38. Peng, L., Teoh, S. H., Wang, U., Yan, J. (2021) Face Value: Trait Inference, Performance Characteristics, and Market Outcomes for Financial Analysts, Working Paper.
  39. Zhang, S., Friedman, E., Zhang, X., Srinivasan, K., Dhar, R. (2020) Serving with a Smile on Airbnb: Analyzing the Economic Returns and Behavioral Underpinnings of the Host’s Smile,” Working Paper.
  40. Park, K., Lee, S., Tan, Y. (2020) “What Makes Online Review Videos Helpful? Evidence from Product Review Videos on YouTube,” UW Working Paper.
  41. Doosti, S., Lee, S., Tan, Y. (2020) “Social Media Sponsorship: Metrics for Finding the Right Content Creator-Sponsor Matches,” UW Working Paper.
  42. Koh, B., Cui, F. (2020) “Give a Gist: The Impact of Thumbnails on the View-Through of Videos,” KU Working Paper.
  43. Hou J.R., Zhang J., Zhang K. (2018) Can title images predict the emotions and the performance of crowdfunding projects? Workshop on e-Business.

Trustworthy Face? The Effect and Drivers of Comprehensive Trust in Online Job Market Platform

Kwon, Jun Bum, Donghyuk Shin, Gene Moo Lee, Jake An, Sam Hwang (2020) “Trustworthy Face? The Effect and Drivers of Comprehensive Trust in Online Job Market Platform”. Work-in-progress.

The abstract will appear here.

Robots Serve Humans: Does AI Robot Adoption Enhance Operational Efficiency and Customer Experience?

Lee, Myunghwan, Gene Moo Lee, Donghyuk Shin, Sang-Pil Han (2022) “Robots Serve Humans? Understanding the Economic and Societal Impacts of AI Robots in the Service IndustryWorking Paper.

  • Presented at WITS (2020), KrAIS (2020), UBC (2021), DS (2022)
  • Research assistants: Raymond Situ, Gallant Tang

Service providers, such as restaurants, have been adopting various robotics technologies to improve operational efficiency and increase customer satisfaction. AI Robotics technologies bring new restaurant experiences to customers by taking orders, cooking, and serving. While the impact of industrial robots has been well documented in the literature, little is known about the impact of customer-facing service robot adoption. To fill this gap, this work-in-progress study aims to analyze the impact of service robot adoption on restaurant service quality using 4,610 restaurants and their online customer reviews. We analyzed the treated effect of robot adoption using a difference-in-differences approach with propensity score and exact matching. Estimation results show that restaurant robot adoption has a positive impact on customer satisfaction, specifically on perceived service quality. This study provides both academic and practical implications on emerging AI robotics techniques.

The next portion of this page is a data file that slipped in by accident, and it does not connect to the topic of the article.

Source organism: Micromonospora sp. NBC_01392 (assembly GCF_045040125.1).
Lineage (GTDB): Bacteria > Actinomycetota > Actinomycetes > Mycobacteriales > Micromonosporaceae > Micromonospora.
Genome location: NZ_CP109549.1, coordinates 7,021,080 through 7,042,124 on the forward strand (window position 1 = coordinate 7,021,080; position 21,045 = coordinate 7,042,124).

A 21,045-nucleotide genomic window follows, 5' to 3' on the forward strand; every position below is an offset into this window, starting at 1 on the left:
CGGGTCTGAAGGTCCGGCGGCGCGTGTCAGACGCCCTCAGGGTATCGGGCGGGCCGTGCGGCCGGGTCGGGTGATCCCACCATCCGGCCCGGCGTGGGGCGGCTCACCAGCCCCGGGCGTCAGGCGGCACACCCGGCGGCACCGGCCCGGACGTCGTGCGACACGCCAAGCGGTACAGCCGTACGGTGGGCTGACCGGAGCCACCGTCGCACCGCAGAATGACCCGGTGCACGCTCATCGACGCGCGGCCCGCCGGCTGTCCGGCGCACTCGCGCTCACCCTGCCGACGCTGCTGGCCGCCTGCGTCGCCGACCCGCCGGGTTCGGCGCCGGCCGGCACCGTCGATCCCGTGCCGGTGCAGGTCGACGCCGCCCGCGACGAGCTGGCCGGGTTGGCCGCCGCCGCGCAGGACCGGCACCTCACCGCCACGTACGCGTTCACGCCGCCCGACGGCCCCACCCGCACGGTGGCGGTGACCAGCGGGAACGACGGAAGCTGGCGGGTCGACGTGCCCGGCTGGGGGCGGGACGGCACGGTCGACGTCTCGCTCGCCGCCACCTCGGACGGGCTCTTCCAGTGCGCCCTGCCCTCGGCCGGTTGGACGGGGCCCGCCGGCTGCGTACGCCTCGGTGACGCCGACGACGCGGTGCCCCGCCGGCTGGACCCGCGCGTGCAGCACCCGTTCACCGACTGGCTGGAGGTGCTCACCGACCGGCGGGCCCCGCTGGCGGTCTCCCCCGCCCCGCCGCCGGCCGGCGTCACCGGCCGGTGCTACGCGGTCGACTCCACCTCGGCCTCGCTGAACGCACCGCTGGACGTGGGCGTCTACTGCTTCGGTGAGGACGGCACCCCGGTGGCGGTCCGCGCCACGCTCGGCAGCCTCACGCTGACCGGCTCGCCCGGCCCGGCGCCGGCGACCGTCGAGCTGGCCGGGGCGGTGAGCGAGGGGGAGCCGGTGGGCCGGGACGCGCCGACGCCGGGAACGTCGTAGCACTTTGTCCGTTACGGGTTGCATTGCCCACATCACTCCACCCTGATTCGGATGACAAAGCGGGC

Corporate Social Network Analysis: A Deep Learning Approach

Cao, Rui, Gene Moo Lee, Hasan Cavusoglu. “Corporate Social Network Analysis: A Deep Learning Approach,” Working Paper.

Identifying inter-firm relationships is critical in understanding the industry landscape. However, due to the dynamic nature of such relationships, it is challenging to capture corporate social networks in a scalable and timely manner. To address this issue, this research develops a framework to build corporate social network representations by applying natural language processing (NLP) techniques on a corpus of 10-K filings, describing the reporting firms’ perceived relationships with other firms. Our framework uses named-entity recognition (NER) to locate the corporate names in the text, topic modeling to identify types of relationships included, and BERT to predict the type of relationship described in each sentence. To show the value of the network measures created by the proposed framework, we conduct two empirical analyses to see their impacts on firm performance. The first study shows that competition relationship and in-degree measurements on all relationship types have prediction power in estimating future earnings. The second study focuses on the difference between individual perspectives in an inter-firm social network. Such a difference is measured by the direction of mentions and is an indicator of a firm’s success in network governance. Receiving more mentions from other firms is a positive signal to network governance and it shows a significant positive correlation with firm performance next year.